At least for the foreseeable future, it’s going to be important to check whether or not an event is still taking place. A number of large conferences and events have been delayed or canceled out of an abundance of caution. The big California music festival Coachella has been rescheduled to the fall. New York stalled its big auto show until August, and the South by Southwest Festival in Austin, Texas, was canceled.

“Indoor gatherings, especially any with 1,000 or more people, should be avoided,” Chi said.

Learning to live with the risk

“There’s been a lot of concern, bordering on panic recently. But most people who get the virus have relatively minor illness and the majority are getting better,” Woods said.

Gurwitch advised staying up-to-date on the situation by checking reliable sources of information, such as the CDC. And take the steps you can to control your personal and family situation.

If you do get symptoms — fever, cough, difficulty breathing — call your doctor or local emergency room to find out what to do, Spicehandler advised. The CDC also recommends calling your doctor if you find out you’ve been exposed to someone who develops COVID-19, the illness caused by coronavirus.

Source: HealthDay

Repurposed Antidepressant Could be a New Treatment for Recurrent Prostate Cancer

Leigh Hopper wrote . . . . . . . . .

n antidepressant in use for decades, repurposed to fight prostate cancer, shows promise in helping patients whose disease has returned following surgery or radiation, a pilot study at USC shows.

The drug — an MAO inhibitor called phenelzine — represents a potential new treatment direction with fewer side effects for men with recurrent prostate cancer, researchers said.

“To our knowledge, this study is the first clinical trial of an MAO inhibitor in cancer patients,” said senior author Jean Shih, a University Professor at the USC School of Pharmacy who has studied the enzyme MAO, or monoamine oxidase, for four decades.

The research appears in the journal Prostate Cancer and Prostatic Diseases.

“If our findings are confirmed, this could part of a new avenue for patients that could avoid undesirable side effects of standard therapies,” said first author Mitchell Gross, a medical oncologist and research director at the Lawrence J. Ellison Institute for Transformative Medicine of USC. Gross and Shih have been collaborating for several years to bring her research out of the lab and into the clinic.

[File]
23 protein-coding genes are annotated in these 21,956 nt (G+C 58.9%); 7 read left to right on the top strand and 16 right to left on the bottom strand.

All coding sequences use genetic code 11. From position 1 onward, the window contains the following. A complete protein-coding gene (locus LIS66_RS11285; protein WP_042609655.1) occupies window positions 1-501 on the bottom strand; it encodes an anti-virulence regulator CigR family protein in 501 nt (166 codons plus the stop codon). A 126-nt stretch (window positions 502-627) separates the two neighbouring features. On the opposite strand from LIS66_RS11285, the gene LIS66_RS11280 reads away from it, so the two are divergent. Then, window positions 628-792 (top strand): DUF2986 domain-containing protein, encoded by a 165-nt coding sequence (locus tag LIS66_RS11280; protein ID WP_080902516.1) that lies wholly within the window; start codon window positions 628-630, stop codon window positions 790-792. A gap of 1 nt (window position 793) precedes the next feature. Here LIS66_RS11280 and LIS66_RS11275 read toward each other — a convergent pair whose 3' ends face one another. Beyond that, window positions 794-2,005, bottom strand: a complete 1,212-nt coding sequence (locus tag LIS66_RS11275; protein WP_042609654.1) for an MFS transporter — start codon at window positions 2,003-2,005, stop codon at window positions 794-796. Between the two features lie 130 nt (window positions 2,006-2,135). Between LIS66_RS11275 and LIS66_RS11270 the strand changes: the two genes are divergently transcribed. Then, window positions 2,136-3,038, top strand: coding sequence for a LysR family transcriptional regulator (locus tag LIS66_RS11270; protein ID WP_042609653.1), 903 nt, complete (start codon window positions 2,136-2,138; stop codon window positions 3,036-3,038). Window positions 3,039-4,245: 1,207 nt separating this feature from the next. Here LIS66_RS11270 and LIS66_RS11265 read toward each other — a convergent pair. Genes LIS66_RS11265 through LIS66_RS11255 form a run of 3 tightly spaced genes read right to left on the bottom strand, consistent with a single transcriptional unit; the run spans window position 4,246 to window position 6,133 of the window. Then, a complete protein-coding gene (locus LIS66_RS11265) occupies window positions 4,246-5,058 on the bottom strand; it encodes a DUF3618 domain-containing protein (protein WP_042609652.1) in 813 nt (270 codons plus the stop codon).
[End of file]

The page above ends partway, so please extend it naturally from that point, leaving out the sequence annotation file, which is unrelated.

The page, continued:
In this study, 11 of 20 participants had a measurable decline in their PSA levels after 12 weeks of twice-a-day treatment, with the greatest decline in PSA being a 74% drop. PSA stands for prostate-specific antigen. Among men treated for prostate cancer, elevated PSA levels can indicate that prostate cancer cells are still circulating in the body.

How MAO inhibitors can help prostate cancer patients

Prostate cancer is the second most common cancer — behind skin cancer — diagnosed in men in the United States, with about 174,000 cases diagnosed each year. For most patients, prostate cancer is treated with surgery, radiation or a combination of the two.

After surgery, a patient’s PSA should be close to zero. However, in about one-third of patients, the PSA level rises again, indicating the cancer has returned. Hormone therapy is a standard treatment for recurrent prostate cancer, but it comes with serious side effects that impact quality of life.

That’s where MAO inhibitors may be able to help.

MAO inhibitors treat depression by readjusting levels of neurotransmitters such as serotonin and dopamine in the brain. The downside is that the medication requires dietary changes and careful avoidance of drug interactions to prevent serious side effects.

In prostate cancer, MAO inhibitors disrupt androgen receptor signaling — the main growth pathway for prostate cancer. Previous studies with animals and human prostate cancer cell lines showed that MAO inhibitors decreased the growth and spread of prostate cancer, the researchers found.

Because the MAO inhibitor phenelzine is already FDA-approved, the researchers were able to rapidly design and implement a pilot study to test the drug’s ability to fight cancer.

Antidepressant lowers PSA levels

For this study, researchers enrolled 20 participants who had been treated for prostate cancer and who had elevated PSA levels. Patients received the MAO inhibitor phenelzine twice a day for 12 weeks. Fifty-five percent of the men experienced PSA declines; five of them saw PSA level declines of 30% or more; two participants saw decreases of 50% or more.

Three patients had to drop out due to dizziness or hypertension.

The main limitations of the study include the lack of a placebo comparison group and the small sample size, researchers said. Additional studies are planned, and Shih has patented a second-generation MAO inhibitor tagged with a substance that could help doctors see where the cancer has spread.

Source: University of Southern California